Students from universities across the United States and Ireland participating in Research Experiences for Undergraduates (REU) programs at Colorado School of Mines presented their work at a poster session last week.
Forty-two students presented their research covering topics in renewable energy, water infrastructure, chemistry and chemical engineering at the poster session held on July 27, 2017. Mines hosts three REU programs through the Renewable Energy Materials Research Science and Engineering Center, the Engineering Research Center for Reinventing the Nation’s Urban Water Infrastructure and Advancing Polymer Materials by Integrating Chemistry and Chemical Engineering. These programs support the education and training of undergraduate students in a closely mentored independent research setting.
“Undergraduate research programs exist to help students transform themselves into contributing members of the professional research community,” said Physics Teaching Professor Chuck Stone, director of the renewable energy REU summer program.
“I learned that research can be very frustrating,” said Mines mechanical engineering student Gretchen Ohlhausen. “But it’s very rewarding when you finally get the results you are looking for. This has made me want to get a master’s and work in research for the rest of my life.”
During the REU programs, some students had the opportunity to work across disciplines.
“I’m studying to be a mechanical engineer but I worked in a chemical engineering research lab,” said Mines mechanical engineering student Brockton Sterling. “I found that blending the two together really helped me. This experience shifted my interests quite a bit.”
In addition to the laboratory research, students participated in the Joint Networking Program for Front Range REU Students and Summer Interns on June 28. This event brought together undergraduate STEM majors from across campus and nearby internship and research programs to discuss topics including ethics in science and engineering, how to present scholarly research and transitioning academic skills into a career in STEM fields.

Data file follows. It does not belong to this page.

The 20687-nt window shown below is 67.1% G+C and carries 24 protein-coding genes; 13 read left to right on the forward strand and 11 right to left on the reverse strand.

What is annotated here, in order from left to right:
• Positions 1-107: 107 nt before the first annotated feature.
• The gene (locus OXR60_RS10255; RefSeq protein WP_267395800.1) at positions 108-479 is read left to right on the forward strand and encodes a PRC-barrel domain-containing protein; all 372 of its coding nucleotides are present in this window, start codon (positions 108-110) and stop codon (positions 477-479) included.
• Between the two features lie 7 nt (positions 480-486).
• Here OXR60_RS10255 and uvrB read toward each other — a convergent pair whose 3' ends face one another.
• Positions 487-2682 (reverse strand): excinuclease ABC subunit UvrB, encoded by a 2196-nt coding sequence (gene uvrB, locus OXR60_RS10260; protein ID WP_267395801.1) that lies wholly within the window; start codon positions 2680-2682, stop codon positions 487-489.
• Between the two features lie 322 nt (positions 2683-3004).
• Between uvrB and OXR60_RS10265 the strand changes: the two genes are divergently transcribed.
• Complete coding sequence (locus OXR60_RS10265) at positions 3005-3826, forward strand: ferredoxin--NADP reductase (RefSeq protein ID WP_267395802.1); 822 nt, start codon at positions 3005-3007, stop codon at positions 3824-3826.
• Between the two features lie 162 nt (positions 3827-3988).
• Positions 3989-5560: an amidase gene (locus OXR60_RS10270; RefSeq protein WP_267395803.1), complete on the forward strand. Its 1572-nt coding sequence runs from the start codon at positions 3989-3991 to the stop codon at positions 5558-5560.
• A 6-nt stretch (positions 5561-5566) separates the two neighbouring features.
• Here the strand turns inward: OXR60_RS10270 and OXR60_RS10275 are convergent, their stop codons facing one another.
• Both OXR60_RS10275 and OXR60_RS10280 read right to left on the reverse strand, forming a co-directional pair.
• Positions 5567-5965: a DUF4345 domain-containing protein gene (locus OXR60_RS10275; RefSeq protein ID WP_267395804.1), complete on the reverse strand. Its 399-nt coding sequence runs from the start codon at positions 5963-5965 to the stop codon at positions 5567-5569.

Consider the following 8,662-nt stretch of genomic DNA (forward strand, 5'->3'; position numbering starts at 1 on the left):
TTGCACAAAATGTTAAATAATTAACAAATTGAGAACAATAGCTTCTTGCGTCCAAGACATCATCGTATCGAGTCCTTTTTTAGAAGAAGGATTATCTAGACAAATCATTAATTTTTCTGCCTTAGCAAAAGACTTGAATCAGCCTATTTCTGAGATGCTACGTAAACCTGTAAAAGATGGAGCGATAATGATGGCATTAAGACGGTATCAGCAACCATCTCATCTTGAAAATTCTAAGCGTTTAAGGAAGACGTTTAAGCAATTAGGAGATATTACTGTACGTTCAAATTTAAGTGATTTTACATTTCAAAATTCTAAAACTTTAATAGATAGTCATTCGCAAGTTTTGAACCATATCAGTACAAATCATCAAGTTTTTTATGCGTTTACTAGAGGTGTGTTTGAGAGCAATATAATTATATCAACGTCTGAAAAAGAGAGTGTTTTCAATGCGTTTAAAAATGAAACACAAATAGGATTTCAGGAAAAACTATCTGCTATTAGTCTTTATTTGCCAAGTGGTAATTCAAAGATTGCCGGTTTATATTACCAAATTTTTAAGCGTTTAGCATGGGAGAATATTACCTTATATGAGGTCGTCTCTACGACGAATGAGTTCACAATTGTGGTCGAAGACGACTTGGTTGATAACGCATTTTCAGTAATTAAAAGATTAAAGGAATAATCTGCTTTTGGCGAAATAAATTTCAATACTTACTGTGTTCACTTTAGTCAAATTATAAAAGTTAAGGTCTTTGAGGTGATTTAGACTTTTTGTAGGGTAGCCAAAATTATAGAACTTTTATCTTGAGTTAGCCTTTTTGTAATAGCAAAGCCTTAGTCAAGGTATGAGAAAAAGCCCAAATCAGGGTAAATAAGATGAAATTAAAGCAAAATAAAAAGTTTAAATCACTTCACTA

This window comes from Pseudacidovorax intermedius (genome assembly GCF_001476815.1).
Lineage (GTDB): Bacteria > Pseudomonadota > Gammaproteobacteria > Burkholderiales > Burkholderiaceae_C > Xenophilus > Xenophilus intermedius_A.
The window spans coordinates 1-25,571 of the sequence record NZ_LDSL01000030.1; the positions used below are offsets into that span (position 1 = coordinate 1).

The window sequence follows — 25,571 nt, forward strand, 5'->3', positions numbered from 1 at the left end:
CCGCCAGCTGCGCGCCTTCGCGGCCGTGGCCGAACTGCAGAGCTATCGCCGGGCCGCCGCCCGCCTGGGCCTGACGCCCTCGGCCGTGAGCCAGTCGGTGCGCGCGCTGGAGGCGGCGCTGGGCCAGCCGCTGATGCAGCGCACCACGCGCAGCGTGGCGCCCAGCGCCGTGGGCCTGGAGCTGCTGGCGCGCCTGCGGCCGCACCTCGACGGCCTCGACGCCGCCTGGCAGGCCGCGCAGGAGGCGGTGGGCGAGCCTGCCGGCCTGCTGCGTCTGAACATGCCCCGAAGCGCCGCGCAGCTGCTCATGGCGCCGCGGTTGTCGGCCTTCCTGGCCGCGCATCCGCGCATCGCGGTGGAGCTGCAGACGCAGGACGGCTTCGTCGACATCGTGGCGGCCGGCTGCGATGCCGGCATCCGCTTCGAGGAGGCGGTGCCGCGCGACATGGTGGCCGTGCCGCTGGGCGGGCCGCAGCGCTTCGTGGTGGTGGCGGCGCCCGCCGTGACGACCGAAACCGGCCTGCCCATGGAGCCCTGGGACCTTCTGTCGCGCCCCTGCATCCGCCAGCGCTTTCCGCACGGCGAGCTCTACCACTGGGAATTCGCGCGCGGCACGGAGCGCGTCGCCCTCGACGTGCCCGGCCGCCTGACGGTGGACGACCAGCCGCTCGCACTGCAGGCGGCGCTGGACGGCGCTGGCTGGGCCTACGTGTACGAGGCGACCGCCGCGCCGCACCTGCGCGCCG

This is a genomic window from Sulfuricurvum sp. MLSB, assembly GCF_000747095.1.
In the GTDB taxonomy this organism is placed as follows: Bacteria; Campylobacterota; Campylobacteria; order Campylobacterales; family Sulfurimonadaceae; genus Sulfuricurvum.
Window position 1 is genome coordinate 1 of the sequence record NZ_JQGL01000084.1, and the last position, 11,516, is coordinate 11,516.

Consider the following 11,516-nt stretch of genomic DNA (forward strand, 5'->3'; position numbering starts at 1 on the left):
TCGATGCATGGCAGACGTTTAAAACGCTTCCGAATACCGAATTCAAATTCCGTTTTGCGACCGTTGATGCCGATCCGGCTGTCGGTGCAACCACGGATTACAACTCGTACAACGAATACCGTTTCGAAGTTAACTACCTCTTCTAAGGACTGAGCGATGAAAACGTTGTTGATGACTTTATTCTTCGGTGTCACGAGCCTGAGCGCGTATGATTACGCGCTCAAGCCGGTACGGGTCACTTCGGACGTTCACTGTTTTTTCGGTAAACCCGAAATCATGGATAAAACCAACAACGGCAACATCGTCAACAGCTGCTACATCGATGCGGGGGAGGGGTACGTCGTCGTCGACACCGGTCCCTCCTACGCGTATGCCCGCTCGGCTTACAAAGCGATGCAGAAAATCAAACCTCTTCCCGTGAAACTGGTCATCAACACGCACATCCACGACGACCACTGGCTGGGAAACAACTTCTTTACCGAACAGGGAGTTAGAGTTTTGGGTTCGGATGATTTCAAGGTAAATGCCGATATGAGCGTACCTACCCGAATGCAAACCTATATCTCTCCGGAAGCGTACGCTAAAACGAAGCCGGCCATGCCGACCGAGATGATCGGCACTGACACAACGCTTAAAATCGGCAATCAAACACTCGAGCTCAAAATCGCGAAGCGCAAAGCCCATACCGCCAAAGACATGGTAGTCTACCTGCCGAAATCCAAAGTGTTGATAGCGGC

"The most important component of our undergraduate research enterprise is the Mines faculty and research staff that selflessly contribute their time, energy and expertise to our students," Stone said. "Initial, thoughtful, one-on-one training sessions with both an REU student and his or her peer mentor eventually leads to independence in the research environment. Along with this, students augment their research experience with a curricular thread that includes field trips to other research centers within the Front Range, a hands-on laboratory program, professional development sessions and weekly technical seminars. Joint networking programs with other nearby REUs and summer internship groups provide a social network that fosters an appreciation of other STEM areas.”
“I would definitely recommend this program,” Sterling said. “It’s very flexible and the amount of information you learn is great.”
At the end of the poster session, five students received awards for best poster presentations and best technical achievement:
Best Technical Achievement
- Clare Lanaghan, Iowa State University, Faculty Mentor: Jeff Squier, Physics
- Austin Shelton, Morehouse College, Faculty Mentor: Jason Porter, Mechanial Engineering
- Mayassa Gregoire, St. Joseph’s College, Faculty Mentor: Lakshmi Krishna, Physics
- Rileigh Casebolt, Bucknell University, Faculty Mentor: Carolyn Koh, Chemical Engineering
- Will Schenken, Colorado School of Mines, Faculty Mentor: Reuben Collins, Physics
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